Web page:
“(e) Report.—From the amounts appropriated to carry out this section, and not later than 3 years after the date on which the first grant is awarded under subsection (a), the Secretary shall submit to Congress a report on the grant program established under subsection (a), including—

“(1) the number of grants awarded;

“(2) the institutions of higher education and consortia that have received grants;

“(3) with respect to each such institution of higher education and consortium—

“(A) the amounts awarded;

“(B) how such institution or consortium used such amounts;

“(C) a description of the students to whom services were offered as a result of the award; and

“(D) data enumerating whether the use of the amounts awarded helped veteran students at the institution or consortium toward completion of a degree, certificate, or credential;

“(4) best practices for veteran student success, identified by reviewing data provided by institutions and consortia that received a grant under this section; and

“(5) a determination by the Secretary with respect to whether the grant program under this section should be extended or expanded.

“(f) Termination.—The authority of the Secretary to carry out the grant program established under subsection (a) shall terminate on the date that is 4 years after the date on which the first grant is awarded under subsection (a).

“(g) Department of education best practices website.—Subject to the availability of appropriations under subsection (i) and not later than 3 years after the date on which the first grant is awarded under subsection (a), the Secretary shall develop and implement a website for veteran student services at institutions of higher education, which details best practices for serving veteran students at institutions of higher education.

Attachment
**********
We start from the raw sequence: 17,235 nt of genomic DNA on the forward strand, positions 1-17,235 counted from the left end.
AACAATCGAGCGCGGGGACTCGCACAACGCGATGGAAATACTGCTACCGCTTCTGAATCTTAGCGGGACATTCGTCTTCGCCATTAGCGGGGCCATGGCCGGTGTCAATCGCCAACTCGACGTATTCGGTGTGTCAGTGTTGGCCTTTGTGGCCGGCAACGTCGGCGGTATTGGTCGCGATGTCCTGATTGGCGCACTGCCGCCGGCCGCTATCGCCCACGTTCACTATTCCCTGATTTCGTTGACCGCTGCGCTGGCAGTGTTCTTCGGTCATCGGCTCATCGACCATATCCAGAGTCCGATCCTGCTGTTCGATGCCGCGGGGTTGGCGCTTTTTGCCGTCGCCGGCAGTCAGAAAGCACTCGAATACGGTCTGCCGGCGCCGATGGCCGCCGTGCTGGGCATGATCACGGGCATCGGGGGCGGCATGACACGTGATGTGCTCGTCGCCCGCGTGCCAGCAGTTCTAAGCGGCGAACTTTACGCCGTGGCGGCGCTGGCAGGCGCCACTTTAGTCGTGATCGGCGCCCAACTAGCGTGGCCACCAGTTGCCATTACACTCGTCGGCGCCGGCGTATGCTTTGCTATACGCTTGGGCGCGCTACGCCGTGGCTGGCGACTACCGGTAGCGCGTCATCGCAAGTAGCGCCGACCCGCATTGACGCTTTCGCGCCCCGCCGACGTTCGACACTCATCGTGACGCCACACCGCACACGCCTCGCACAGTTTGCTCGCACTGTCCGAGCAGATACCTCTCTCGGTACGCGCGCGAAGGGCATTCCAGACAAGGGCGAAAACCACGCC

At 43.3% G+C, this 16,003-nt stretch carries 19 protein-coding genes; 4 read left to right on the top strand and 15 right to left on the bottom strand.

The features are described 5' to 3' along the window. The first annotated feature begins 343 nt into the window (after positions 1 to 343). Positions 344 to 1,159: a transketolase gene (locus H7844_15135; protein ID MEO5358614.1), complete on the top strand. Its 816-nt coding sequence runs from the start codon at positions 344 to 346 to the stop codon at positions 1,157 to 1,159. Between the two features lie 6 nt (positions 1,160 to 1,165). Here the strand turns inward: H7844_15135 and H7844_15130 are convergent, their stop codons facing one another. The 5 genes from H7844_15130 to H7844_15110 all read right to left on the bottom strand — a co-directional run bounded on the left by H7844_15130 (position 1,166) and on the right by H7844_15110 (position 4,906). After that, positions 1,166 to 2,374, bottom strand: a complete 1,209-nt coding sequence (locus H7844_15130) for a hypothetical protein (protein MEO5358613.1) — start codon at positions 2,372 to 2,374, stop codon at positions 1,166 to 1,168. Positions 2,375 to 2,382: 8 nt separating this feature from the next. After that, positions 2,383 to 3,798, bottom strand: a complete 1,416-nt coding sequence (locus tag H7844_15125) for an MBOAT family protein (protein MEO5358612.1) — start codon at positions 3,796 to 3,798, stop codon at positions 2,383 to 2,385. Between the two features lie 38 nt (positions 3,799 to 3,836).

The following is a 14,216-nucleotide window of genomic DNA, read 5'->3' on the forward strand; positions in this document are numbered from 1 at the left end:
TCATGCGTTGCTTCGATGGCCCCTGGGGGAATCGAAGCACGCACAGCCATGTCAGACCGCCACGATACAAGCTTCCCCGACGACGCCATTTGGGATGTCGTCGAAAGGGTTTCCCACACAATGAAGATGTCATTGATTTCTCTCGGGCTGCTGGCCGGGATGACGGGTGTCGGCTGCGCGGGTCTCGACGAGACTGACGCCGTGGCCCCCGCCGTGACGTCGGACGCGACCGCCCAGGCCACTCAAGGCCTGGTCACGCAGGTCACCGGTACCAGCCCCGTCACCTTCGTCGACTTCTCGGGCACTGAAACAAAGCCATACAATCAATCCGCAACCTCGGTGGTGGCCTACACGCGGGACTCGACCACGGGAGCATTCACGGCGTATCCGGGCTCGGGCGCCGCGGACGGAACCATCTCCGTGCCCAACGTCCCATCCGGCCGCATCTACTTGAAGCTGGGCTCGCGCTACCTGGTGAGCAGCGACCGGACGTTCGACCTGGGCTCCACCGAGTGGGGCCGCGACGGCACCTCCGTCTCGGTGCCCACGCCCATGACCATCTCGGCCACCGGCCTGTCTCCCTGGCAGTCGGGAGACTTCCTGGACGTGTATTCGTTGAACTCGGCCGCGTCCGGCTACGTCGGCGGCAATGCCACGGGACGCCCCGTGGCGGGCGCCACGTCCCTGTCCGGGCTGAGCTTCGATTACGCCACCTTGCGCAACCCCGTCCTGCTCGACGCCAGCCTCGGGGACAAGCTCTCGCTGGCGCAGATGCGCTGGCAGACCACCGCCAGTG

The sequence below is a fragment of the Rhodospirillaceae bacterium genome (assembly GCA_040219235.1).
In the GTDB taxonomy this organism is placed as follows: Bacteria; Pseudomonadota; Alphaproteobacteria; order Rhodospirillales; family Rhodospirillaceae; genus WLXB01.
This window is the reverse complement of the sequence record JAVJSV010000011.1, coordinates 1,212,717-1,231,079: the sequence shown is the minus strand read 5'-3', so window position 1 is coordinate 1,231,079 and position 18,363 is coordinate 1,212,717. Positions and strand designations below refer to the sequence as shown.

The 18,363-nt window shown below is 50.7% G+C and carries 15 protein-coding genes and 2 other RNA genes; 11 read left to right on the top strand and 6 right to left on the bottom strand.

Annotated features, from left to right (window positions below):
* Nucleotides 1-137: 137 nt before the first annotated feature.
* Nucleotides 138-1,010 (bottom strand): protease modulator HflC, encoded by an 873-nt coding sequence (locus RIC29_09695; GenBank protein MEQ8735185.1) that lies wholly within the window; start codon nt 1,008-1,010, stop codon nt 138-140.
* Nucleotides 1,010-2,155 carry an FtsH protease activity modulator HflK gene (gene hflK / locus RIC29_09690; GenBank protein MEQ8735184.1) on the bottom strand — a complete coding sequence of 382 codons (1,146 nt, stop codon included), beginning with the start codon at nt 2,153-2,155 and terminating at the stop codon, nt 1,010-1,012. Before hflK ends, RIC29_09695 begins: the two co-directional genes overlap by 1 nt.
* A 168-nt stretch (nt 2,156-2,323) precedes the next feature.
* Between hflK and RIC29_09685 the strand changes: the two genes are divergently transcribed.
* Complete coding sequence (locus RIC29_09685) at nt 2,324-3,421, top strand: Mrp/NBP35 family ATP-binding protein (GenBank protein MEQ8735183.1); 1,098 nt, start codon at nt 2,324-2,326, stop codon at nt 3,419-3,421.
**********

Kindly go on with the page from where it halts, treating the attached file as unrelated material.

“(h) Definitions.—In this section:

“(1) INSTITUTION OF HIGHER EDUCATION.—The term ‘institution of higher education’ has the meaning given the term in section 101.

“(2) VETERAN STUDENT CENTER.—The term ‘Veteran Student Center’ means a dedicated space on a campus of an institution of higher education that provides students who are veterans or members of the Armed Forces with the following:

“(A) A lounge or meeting space for such veteran students, their spouses or partners, and veterans in the community.

“(B) A centralized office for veteran services that—

“(i) is a single point of contact to coordinate comprehensive support services for veteran students;

“(ii) is staffed by trained employees and volunteers, which includes veterans and at least one full-time employee or volunteer who is trained as a veterans’ benefits counselor;

“(iii) provides veteran students with assistance relating to—

“(I) transitioning from the military to student life;

“(II) transitioning from the military to the civilian workforce;

“(III) networking with other veteran students and veterans in the community;

“(IV) understanding and obtaining benefits provided by the institution of higher education, Federal Government, and State for which such students may be eligible;

“(V) understanding how to succeed in the institution of higher education, including by understanding academic policies, the course selection process, and institutional policies and practices related to the transfer of academic credits; and

“(VI) understanding their disability-related rights and protections under the Americans with Disabilities Act of 1990 (42 U.S.C. 12101 et seq.) and section 504 of the Rehabilitation Act of 1973 (29 U.S.C. 794) ; and

“(iv) provides comprehensive academic and tutoring services for veteran students, including peer-to-peer tutoring and academic mentorship.

“(i) Authorization of appropriations.—There are authorized to be appropriated to carry out this part such sums as may be necessary for fiscal year 2016 and each of the 3 succeeding fiscal years.”.

SEC. 4. Continuation of awards.

An institution of higher education that received a grant under section 873 of the Higher Education Act of 1965 (20 U.S.C. 1161t) before the date of enactment of this Act, as such section 873 (20 U.S.C. 1161t) was in effect on the day before the date of enactment of this Act, shall continue to receive funds in accordance with the terms and conditions of such grant.